Lindahl and Modrich explained how cells repair damage done by ordinary DNA decay or during cell replication. But your DNA also takes a lot of knocks from the environment around you – from passive exposure to tobacco smoke and other pollutants you might breathe in, to the ultraviolet rays that pelt your skin on a bright sunny day. When UV strikes your DNA, this jolt of energy can cause neighbouring nucleotides to chemically fuse together, locking up this section of genetic code so it can no longer be read.
While working as a physician in the Turkish countryside in the early 1970s, Sancar was pondering a phenomenon US microbiologist Albert Kelner had discovered in the 1940s: when bacteria are exposed to potentially lethal doses of UV radiation, they can suddenly recover if they are subsequently bathed in blue light. Trading in his stethoscope for a pipette at the University of Dallas, Sancar isolated the gene for the enzyme responsible. Called “photolyase”, when activated by blue light it finds and repairs neighbouring DNA nucleotides that have become fused.
Sancar has since teased out three enzymes that work together to repair DNA damage caused by UV radiation. They track along DNA strands to find patches of UV damage, then cut out the affected sections while other enzymes fill the gap.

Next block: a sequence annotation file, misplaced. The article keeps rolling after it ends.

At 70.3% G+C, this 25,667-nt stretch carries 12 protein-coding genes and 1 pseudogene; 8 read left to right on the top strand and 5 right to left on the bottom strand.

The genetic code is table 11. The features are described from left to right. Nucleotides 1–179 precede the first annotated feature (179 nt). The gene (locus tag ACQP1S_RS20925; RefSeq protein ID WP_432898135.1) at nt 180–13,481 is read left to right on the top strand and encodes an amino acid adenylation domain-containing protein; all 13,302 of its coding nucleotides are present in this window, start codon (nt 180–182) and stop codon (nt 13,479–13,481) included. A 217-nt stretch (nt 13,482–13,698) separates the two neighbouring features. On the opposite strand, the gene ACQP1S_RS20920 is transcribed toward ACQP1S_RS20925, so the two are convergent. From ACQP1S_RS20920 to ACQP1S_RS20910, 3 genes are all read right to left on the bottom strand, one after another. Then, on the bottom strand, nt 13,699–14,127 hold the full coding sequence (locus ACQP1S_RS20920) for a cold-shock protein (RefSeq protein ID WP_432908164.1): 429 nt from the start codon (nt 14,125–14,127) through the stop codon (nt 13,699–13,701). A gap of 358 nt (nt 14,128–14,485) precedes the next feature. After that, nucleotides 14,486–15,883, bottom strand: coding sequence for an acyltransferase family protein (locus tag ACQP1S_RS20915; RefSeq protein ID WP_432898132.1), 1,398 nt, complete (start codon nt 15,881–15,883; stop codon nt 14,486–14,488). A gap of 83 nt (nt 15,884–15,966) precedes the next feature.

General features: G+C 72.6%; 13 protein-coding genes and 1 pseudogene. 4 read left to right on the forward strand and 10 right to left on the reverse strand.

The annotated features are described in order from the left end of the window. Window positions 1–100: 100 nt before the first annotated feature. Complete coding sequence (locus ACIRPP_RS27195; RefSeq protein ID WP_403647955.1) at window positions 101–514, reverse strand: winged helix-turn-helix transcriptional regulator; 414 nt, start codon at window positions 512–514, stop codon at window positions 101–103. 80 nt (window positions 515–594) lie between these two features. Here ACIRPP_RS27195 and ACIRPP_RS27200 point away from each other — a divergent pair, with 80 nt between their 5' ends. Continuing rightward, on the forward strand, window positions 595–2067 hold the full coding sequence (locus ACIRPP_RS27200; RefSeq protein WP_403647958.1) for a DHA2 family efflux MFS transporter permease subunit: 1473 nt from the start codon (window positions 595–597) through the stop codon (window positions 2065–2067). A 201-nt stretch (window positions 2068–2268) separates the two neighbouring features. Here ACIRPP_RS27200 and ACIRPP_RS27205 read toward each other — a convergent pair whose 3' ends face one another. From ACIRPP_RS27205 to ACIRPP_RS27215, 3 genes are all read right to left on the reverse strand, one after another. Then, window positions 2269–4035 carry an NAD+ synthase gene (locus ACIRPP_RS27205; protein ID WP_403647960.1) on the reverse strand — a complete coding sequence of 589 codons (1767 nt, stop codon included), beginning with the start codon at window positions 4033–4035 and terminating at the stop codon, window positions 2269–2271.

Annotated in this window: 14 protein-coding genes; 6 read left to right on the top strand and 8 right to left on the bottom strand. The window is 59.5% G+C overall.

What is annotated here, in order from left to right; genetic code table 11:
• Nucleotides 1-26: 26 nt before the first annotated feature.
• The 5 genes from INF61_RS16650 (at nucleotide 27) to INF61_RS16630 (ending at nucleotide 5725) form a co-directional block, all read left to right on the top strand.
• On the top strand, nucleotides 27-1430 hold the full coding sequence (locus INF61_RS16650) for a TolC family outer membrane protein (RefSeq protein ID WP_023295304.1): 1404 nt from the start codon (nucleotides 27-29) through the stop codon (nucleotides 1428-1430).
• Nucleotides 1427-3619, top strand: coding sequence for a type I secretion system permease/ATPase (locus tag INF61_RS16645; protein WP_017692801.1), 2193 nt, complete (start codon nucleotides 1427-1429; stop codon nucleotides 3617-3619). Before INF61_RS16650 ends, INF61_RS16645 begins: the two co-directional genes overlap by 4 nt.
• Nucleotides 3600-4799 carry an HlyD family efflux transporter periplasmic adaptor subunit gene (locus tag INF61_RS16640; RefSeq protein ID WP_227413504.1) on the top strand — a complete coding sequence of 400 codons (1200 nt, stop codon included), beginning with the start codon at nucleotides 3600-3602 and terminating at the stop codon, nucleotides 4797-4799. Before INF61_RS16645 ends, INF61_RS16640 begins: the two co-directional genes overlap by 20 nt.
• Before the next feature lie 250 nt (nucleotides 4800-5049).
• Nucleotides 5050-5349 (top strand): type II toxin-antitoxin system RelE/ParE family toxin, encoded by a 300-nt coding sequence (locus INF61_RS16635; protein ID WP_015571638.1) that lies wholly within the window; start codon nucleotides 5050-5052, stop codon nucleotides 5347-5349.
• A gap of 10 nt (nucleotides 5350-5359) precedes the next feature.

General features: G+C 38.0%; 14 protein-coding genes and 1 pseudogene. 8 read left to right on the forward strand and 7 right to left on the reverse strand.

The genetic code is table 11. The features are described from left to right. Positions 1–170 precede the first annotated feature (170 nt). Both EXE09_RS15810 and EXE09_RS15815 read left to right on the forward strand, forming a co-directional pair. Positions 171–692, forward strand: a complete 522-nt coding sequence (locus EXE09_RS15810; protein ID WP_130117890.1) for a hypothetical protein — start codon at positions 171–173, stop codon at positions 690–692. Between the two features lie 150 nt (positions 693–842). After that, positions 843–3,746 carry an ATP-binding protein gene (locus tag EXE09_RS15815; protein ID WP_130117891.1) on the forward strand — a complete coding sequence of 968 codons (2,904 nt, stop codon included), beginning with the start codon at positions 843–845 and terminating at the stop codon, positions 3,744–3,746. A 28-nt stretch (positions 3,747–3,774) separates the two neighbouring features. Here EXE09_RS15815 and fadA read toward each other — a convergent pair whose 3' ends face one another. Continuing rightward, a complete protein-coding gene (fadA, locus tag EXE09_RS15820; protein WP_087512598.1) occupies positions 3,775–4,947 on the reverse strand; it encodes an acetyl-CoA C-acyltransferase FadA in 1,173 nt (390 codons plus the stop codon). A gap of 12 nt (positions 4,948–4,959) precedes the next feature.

This year’s chemistry Nobel laureates have helped make it possible for doctors to diagnose genetic risk factors for cancers that can result from uncorrected DNA mutations. The enzymes BRCA1 and BRCA2, for instance, are expressed in breast and ovarian tissue and are key to repairing DNA in those tissues. If the genes responsible for producing BRCA1 and BRCA2 are mutated, the enzymes don’t work and mistakes go unchecked. A woman with one of these faulty DNA repair enzymes is up to five times as likely to develop breast cancer, and up to 30 times as likely to develop ovarian cancer, compared with a woman with no mutations in these genes.
If you think this year’s Nobel Prize for chemistry seems a lot like biology, you’re not alone. During the first 20 years the prize was awarded, only one was dedicated to biology: the 1915 prize to German chemist Richard Willstätter for his research on plant pigments. But over the past decade, half of the chemistry Nobels have been awarded for discoveries in biological systems.
The trend has some chemists rolling their eyes. “The last decade has been especially unkind to ‘pure’ chemists,” Cornell University chemistry professor Roald Hoffmann wrote in a 2012 editorial in the journal Angewandte Chemie.
So why the shift? Do we know all the “pure” chemistry there is to know?
“No,” says James Whisstock, biochemist and director of Melbourne’s Centre for Advanced Molecular Imaging. “Remember that a protein is still a chemical – even if it’s a very large and organic one.” Besides, he adds: “the nature of science has changed – hugely. We live in a world where collaborations between different scientific disciplines are becoming the norm rather than the exception.”